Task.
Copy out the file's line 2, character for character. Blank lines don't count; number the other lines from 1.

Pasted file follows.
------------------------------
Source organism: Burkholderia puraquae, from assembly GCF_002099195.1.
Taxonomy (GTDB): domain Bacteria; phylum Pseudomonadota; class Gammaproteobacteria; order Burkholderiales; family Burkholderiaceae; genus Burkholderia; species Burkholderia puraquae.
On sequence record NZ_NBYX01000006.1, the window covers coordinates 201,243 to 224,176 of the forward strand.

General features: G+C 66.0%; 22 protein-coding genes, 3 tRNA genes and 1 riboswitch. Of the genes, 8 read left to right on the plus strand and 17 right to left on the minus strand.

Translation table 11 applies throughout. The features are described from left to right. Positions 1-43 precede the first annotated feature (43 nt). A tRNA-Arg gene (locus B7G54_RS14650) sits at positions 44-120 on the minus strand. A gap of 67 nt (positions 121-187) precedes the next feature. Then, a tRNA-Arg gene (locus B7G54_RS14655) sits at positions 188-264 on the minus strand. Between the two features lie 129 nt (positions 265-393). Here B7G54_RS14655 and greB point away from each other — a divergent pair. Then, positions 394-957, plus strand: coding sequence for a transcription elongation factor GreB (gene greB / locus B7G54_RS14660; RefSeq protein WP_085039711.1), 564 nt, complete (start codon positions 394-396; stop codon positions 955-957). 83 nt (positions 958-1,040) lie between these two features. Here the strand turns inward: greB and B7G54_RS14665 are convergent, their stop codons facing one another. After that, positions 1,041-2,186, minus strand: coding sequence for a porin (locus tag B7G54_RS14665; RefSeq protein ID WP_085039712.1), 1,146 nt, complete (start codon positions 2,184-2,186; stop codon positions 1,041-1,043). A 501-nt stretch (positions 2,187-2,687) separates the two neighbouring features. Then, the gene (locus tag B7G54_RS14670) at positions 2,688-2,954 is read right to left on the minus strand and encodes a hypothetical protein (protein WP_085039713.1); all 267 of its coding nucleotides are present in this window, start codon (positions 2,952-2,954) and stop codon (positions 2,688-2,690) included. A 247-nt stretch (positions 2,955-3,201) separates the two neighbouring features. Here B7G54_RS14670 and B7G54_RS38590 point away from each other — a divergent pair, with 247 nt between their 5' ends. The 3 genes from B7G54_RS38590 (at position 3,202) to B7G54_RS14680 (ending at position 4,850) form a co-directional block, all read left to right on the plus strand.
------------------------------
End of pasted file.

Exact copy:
Taxonomy (GTDB): domain Bacteria; phylum Pseudomonadota; class Gammaproteobacteria; order Burkholderiales; family Burkholderiaceae; genus Burkholderia; species Burkholderia puraquae.